Commentary: Obama should grant full pardon to Marcus Garvey

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Marcus Garvey during a parade in Harlem in 1922.

As he enters his final days in office, President Obama has an opportunity to invoke his pardon authority to correct the unjust conviction of an immigrant of color during the 1920s, an era of fierce anti-immigrant, racist, and Ku Klux Klan power. The victim was Marcus Garvey, whose dynamic crusade to rescue people of African descent from Jim Crow and Africa from colonialism would lead to a sentence in federal prison in 1923 and eventually deportation to his native Jamaica.

Garvey arrived in New York in 1916, a dangerous moment for Africa and African Americans. The European powers were engaged in a blood bath over African and other colonial possessions, and the United States was preparing to enter World War I on the side of the Allied powers to "make the world safe for democracy."

Garvey set up headquarters in Harlem for his Universal Negro Improvement Association (UNIA) and African Communities League. Within a few years, his slogan, "Africa for the Africans: Those at home and those abroad," and his larger campaign to have his people study their history, take pride in their color, and regain their rights and power, spread across the country. It became the largest black mass movement in American history. By the early 1920s, the UNIA had established 700 branches in 38 states, in large cities and small towns, and claimed millions of members throughout the world. His "Negro World" newspaper sold 200,000 copies a week.

The Black Star Line was set up as a trading and shipping company to move goods and people among Africa, the Caribbean, and the Americas. This caught the attention of young J. Edgar Hoover, recently installed to lead what would become the Federal Bureau of Investigation. Hoover saw efforts for racial justice as subversive and feared a rising "Black Messiah" who could lead his radicalized people toward full citizenship.

A Hoover memo of the time describes Garvey as a West Indian who "has also been particularly active among the radical elements in New York City in agitating the Negro movement." Hoover added, "Unfortunately, however, he has not yet violated any federal law whereby he could be proceeded against on the grounds of being an undesirable alien, from the point of view of deportation."

Hoover hired four black agents to infiltrate the UNIA in the hopes of initiating a conviction and deportation proceeding "against [Garvey] for fraud in connection with his Black Star Line propaganda."

Arrested for mail fraud in connection with his shipping line, Garvey hoped to put his crusade on trial. He first fired his attorney for saying he should take a plea bargain. In a legal ordeal against the federal government that he little understood, Garvey chose to represent himself. The judge said he was unfit, scoffed at his defense, refused at times to let him question witnesses, sustained prosecution objections, and declared his own objections.

Garvey faced witnesses coached by the prosecution. A leading witness admitted that a crucial document he said Garvey had given him actually was handed to him by a federal prosecutor. Then the witness broke down and could not even prove he really worked for Garvey's company. Another government witness presented an empty envelope missing the "evidence" he claimed had been inside.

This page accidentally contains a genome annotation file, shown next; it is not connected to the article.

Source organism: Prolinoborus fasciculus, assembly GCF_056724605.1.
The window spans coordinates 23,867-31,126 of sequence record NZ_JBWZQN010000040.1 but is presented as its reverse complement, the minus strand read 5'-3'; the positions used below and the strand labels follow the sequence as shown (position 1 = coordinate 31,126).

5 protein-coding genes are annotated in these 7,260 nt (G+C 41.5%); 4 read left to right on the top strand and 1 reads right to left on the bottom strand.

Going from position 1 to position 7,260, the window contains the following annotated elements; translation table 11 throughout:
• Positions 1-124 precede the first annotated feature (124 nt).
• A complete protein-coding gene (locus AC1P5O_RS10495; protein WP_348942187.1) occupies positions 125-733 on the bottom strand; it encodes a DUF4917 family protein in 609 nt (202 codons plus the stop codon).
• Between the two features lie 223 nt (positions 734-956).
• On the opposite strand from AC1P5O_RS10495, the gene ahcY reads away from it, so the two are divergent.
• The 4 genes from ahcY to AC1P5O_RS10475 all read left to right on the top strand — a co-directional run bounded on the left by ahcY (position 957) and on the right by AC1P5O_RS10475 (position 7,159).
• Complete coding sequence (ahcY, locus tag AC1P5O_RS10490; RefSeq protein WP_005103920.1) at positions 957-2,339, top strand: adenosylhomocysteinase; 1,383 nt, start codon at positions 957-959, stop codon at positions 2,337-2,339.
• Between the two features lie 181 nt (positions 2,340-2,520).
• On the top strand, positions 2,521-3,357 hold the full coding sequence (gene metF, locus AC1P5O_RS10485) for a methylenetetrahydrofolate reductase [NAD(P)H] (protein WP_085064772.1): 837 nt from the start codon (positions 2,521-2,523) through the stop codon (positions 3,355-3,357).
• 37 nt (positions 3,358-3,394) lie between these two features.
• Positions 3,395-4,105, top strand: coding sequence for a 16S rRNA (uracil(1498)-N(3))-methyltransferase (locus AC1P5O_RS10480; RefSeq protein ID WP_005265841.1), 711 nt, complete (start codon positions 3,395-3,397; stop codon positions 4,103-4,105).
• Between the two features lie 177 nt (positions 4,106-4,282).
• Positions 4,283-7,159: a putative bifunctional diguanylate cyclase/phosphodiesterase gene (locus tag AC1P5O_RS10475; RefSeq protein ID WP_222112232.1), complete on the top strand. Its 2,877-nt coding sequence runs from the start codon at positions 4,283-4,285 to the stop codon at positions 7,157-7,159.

Garvey was convicted and sentenced to five years. Immediately, nine of the 12 jurors filed a petition asking he be pardoned.

In 1927, Attorney General John G. Sargent found Garvey's case so discriminatory and oppressive that he convinced President Calvin Coolidge to commute his sentence to time served. Coolidge agreed and Garvey was deported to Jamaica. With his brilliant wife, Amy Jacques, he moved to London. In 1940 he died in poverty as a war against fascist imperialism raged in Europe.

Marcus Garvey, who profoundly influenced African independence leaders from Kwame Nkrumah in Ghana to Nelson Mandela in South Africa, and even more fighters for justice and freedom around the world. deserves a pardon. Malcolm X used to tell audiences: "All the freedom movements that are taking place right here in America today were initiated by the work and teachings of Marcus Garvey." In 1965, the Rev. Dr. Martin Luther King Jr., speaking of Jamaica's first national hero, said "You gave Marcus Garvey to the United States of America and he gave to the millions of Negroes in the United States a sense of personhood, a sense of manhood, and a sense of somebodiness." To King, Garvey was "the first man of color in the history of the United States to lead and develop a mass movement. He was the first man, on a mass scale and level, to give millions of Negroes a sense of dignity and destiny and make the Negro feel that he was somebody."

Today, the campaign for a full pardon is led by the freedom fighter's son, Julius Garvey, a New York-based cardiothoracic vascular surgeon. He has generated support by prominent people and organizations across the United States and around the world, including the Congressional Black Caucus, 18 members of Congress, Jamaica Prime Minister Andrew Holness, and Ndaba Mandela, grandson of Nelson Mandela.

This simple justice is long overdue in a country that has saluted its freedom fighters through the ages. Grant a posthumous pardon to Marcus Garvey.

William Loren Katz is author of "Black Indians: A Hidden Heritage" and 40 other books on African American history. wlkatz@aol.com